WASHINGTON (AP) — U.S. safety inspectors are generally unable to conduct unannounced inspections of foreign repair stations where most airlines send their planes for major repair work, and sometimes must cancel inspections for lack of funds, according to a government watchdog.
Federal Aviation Administration inspectors are required to give countries where the repairs stations are located advance notice of their plans, and often notice to the repair stations and the country’s aviation safety agency as well, according to a report released Thursday by the Government Accountability Office.
While FAA inspectors complained that they’ve had to cancel inspections because of the agency’s tight travel budget, the GAO said it couldn’t confirm the assertions because the FAA said doesn’t keep separate data on travel expenditures for oversight of foreign repair stations.
Airlines typically perform routine maintenance on planes themselves, but planes are generally sent to outside repair stations for major aircraft or engine overhauls.
The report also criticized the FAA for not collecting data from airlines on the amount of work that’s performed at both foreign and domestic repair stations, saying the information could significantly enhance the agency’s oversight. The FAA responded that the volume of repairs to U.S. registered planes at particular repair stations doesn’t reflect whether there is a safety risk.
The GAO also recommended the FAA take steps to better measure the effectiveness of its repair station oversight, which the agency agreed to do.
“Yet again, the GAO confirms that there are weaknesses and gaps in the FAA’s oversight of foreign repair stations,” said Rep. Peter DeFazio, D-Ore., who requested the report. “How many watchdog reports do we need before the federal government will act to ensure that work done at low-cost foreign repair stations is up to our standards?”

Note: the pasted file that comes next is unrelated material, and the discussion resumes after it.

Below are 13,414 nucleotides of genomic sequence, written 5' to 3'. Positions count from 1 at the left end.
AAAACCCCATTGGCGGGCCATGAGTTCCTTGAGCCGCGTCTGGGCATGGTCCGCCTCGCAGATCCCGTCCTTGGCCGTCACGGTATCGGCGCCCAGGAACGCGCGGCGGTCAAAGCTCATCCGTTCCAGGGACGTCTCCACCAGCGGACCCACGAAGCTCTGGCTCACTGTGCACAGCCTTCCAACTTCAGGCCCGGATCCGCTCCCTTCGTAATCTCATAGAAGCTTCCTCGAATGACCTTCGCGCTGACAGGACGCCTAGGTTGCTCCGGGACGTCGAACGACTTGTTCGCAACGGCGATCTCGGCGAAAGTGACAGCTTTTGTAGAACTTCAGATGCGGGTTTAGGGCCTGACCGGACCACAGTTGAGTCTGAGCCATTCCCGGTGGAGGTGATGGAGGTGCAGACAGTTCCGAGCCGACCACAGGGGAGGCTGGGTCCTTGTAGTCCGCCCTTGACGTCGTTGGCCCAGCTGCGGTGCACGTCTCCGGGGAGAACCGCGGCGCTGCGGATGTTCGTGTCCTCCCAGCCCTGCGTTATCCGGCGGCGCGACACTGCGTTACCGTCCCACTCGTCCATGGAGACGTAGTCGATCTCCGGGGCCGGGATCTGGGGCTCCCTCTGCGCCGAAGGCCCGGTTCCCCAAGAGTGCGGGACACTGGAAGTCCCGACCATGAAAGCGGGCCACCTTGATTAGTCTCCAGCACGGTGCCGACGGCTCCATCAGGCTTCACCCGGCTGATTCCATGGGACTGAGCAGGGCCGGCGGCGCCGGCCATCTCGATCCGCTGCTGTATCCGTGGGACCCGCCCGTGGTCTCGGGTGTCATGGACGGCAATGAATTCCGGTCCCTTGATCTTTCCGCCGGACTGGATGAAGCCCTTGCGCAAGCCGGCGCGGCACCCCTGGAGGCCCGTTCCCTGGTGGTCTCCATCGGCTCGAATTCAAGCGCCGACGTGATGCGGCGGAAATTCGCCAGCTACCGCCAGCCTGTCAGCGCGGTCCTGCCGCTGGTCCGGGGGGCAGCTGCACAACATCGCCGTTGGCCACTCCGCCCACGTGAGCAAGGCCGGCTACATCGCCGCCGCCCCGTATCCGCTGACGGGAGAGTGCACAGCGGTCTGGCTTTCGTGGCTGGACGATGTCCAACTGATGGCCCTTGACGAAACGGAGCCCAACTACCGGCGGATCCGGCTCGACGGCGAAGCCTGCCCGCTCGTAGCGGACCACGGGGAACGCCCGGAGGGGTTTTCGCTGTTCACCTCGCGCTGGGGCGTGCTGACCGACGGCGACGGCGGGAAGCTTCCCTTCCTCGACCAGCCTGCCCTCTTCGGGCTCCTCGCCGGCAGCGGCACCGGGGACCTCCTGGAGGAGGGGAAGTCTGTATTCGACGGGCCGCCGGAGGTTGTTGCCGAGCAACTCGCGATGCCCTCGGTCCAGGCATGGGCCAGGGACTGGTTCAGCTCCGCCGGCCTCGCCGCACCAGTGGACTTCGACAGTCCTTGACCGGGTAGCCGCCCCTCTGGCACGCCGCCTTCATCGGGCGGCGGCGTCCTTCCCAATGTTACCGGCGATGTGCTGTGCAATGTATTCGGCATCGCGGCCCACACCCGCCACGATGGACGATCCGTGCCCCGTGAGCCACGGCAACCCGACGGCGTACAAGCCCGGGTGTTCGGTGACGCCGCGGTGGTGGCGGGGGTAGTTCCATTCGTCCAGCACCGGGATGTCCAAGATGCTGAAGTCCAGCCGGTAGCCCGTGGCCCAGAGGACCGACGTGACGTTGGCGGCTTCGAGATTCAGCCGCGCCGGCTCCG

The FAA oversees safety at 4,030 domestic and 716 foreign U.S.-certificated aircraft repair stations. Europe has the greatest number of foreign repair stations, 423, followed by Asia, 112; Africa, 60; Mexico and Central America, 38; South America, 34; the Middle East, 32; Australia, 12; and New Zealand, 5.
FAA regulations don’t require foreign repair stations to conduct drug and alcohol testing on mechanics and other employees who work on planes at foreign repair stations, although such testing is required of employees at repair stations in the U.S.
Under an aviation law passed by Congress in 2012, the FAA must issue regulations requiring drug and alcohol testing of employees at foreign repair stations. The agency has indicated its intention to do that, but its timetable doesn’t call for proposing the regulations until May 2017. It will take months, and perhaps years, before they become final. Several countries have opposed the testing requirements.
Under another aviation law passed by Congress earlier this month, the FAA is also supposed to issue regulations requiring security background checks of employees working at foreign repair stations.
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